nmitigated fervor struck the Star Wars community after the worldwide release of Jedi: Fallen Order. After years of pining for a Star Wars game that fans and gamers alike could fully appreciate, we were gifted a story full of dense planets, wondrous characters, and a plethora of fun additions to the Star Wars mythology.
In late 2022, the Mantis crew was revealed to be returning to screens once more with Jedi: Survivor, a sequel that would pick up years after the first game’s thrilling conclusion. With so much story left to witness with Cal, Cere, Merrin, Greez, and the consistently adorable BD-1, fans were understandably thrilled with the announcement of another narrative set in their world.
What more could you ask for? Well…how about a full book about them in the meantime?
Star Wars Jedi: Battle Scars, written by debut Star Wars novel author Sam Maggs, reunites us with the Fallen Order found family as they pick up another member who offers a mission, some unexpected romance, and a deeper reflection at why each of them signed on to fight the Empire in the first place.
Jedi: Battle Scars can best be described as a tale of two books. The “first book” features the crew of the Mantis dealing with the prospect of a new member joining the crew in the form of Fret, a defecting stormtrooper in need of help. Fret’s introduction serves as the major catalyst of the book, and her arrival on the ship affects the entire crew’s outlook of the mission at large, but none moreso than Merrin, the fan-favorite nightsister of Dathomir.
Merrin and Fret’s attraction is nearly instantaneous, and the repercussions of their budding relationship surrounds a majority of the first half of Battle Scars in a way that showcases much needed and celebrated LGBTQ+ representation in the Star Wars galaxy. While highlighting a passionate queer relationship is a welcome addition to the Star Wars Canon, some of their interactions and Fret’s effect on the crew at large do seem to hinder the clarity of purpose and plot. A fascinating and well-written queer relationship and a plot with a clear vision absolutely can and often do exist in the same realm, but this book wasn't quite able to combine the coherency of the relationship dynamics with the main direction of the story. As previously stated, Fret does come with a mission for the team, but the connective tissue needed for the overall narrative to progress is somewhat difficult to decipher amongst Merrin and Fret’s increasingly spicy endeavors.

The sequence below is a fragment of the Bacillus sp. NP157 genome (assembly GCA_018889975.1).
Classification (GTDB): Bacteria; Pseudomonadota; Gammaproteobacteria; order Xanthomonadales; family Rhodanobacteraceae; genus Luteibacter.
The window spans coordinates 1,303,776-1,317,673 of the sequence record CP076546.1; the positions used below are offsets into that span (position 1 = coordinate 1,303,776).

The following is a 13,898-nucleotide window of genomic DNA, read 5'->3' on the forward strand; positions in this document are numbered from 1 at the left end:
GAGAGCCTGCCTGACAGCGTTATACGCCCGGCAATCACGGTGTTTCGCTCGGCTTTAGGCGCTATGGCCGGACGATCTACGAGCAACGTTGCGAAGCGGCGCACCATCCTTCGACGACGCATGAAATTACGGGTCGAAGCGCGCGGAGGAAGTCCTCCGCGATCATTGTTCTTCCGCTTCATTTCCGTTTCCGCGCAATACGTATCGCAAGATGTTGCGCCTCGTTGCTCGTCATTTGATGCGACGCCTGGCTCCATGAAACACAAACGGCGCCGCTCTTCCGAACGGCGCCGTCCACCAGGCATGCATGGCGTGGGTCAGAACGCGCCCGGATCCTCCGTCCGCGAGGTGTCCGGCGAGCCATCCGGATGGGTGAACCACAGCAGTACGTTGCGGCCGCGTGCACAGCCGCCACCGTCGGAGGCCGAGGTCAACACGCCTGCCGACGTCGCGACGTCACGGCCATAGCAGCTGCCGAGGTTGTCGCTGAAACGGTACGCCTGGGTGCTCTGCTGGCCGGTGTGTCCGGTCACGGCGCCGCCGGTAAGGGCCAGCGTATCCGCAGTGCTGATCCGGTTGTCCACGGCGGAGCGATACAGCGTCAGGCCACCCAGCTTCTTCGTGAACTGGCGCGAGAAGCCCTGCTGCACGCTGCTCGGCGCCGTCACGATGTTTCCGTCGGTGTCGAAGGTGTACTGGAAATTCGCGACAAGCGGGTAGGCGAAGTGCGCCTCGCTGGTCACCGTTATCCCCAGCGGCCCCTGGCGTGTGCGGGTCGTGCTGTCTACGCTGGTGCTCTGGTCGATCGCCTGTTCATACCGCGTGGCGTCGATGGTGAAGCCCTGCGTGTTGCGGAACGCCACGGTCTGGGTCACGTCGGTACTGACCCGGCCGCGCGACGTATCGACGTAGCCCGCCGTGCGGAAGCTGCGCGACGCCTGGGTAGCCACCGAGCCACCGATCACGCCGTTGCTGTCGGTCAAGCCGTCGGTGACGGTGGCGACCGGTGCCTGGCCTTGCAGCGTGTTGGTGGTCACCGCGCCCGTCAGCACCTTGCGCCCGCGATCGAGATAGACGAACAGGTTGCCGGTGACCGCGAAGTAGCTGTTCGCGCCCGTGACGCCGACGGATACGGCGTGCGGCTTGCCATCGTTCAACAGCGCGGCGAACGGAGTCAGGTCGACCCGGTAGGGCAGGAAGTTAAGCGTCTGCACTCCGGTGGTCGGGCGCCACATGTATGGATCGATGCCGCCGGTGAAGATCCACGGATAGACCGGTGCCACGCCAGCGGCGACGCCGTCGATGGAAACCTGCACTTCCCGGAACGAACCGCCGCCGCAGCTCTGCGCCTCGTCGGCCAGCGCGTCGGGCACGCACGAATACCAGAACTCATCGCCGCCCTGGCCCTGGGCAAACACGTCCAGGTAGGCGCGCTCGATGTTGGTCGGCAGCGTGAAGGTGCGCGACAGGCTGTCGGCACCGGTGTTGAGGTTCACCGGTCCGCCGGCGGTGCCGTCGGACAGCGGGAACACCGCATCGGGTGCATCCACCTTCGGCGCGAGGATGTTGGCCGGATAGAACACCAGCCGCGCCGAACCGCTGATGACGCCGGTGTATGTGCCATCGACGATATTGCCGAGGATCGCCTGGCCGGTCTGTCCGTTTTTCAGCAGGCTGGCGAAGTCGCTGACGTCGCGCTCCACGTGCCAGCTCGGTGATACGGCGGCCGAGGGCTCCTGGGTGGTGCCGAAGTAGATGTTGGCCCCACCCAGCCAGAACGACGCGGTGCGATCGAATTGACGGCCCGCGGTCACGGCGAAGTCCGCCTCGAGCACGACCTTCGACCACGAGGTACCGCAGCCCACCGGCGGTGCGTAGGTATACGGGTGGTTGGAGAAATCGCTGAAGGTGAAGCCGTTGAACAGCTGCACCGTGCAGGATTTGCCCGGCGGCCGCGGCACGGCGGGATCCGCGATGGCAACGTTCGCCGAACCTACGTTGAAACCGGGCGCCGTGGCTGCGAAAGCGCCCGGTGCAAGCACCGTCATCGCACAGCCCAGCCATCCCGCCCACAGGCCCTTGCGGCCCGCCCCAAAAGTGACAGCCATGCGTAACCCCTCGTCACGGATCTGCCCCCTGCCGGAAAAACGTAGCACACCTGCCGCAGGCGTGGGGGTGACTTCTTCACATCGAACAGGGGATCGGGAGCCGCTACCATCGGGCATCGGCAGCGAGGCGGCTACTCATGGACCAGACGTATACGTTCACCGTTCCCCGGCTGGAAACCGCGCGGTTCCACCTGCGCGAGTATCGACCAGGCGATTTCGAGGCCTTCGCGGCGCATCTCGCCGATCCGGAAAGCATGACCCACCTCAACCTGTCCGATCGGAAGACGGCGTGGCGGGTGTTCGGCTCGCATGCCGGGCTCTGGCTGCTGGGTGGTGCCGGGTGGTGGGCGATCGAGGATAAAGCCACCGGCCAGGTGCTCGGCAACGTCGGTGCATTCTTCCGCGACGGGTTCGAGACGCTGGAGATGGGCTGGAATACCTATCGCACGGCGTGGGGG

However, there is a point in Battle Scars where the “second book” begins to emerge as the striking cover star, the Fifth Brother, imposes his will on the crew as their interests become aligned, and almost immediately, the thrilling sense of adventure from Fallen Order takes hold. Not only does this provide fantastically written action scenes (as featured in previously released excerpts), but the complexity and quality of the character interactions rises considerably to a point where the earlier confusion almost seems to melt away entirely.
This dichotomy of tone that these somewhat conflicting portions of the book present is especially curious, and there is a distinct chance that certain readers may not find the discrepancy bothersome in the slightest. Long have there been stories of intense, playful romance and skillful intrigue playfully intertwined, and perhaps the distinct dividing line that appears in Battle Scars for some may not be as pronounced for others.
Nonetheless, while the ending of Battle Scars provides a shock of adrenaline that leads beautifully into the unwavering need to play Jedi: Survivor in order to continue the story, the earlier plot points remain a bit too blurry to provide a consistently engaging adventure that can be placed on a pedestal alongside its predecessor.
Sam Maggs loves these characters, and that much is clear from the second the book begins. Each of the main squad present in Fallen Order is gifted with chapters from their own point of view, and Maggs clearly takes the time to introduce what made each character so beloved in the game while allowing them to continue their evolution within her own story.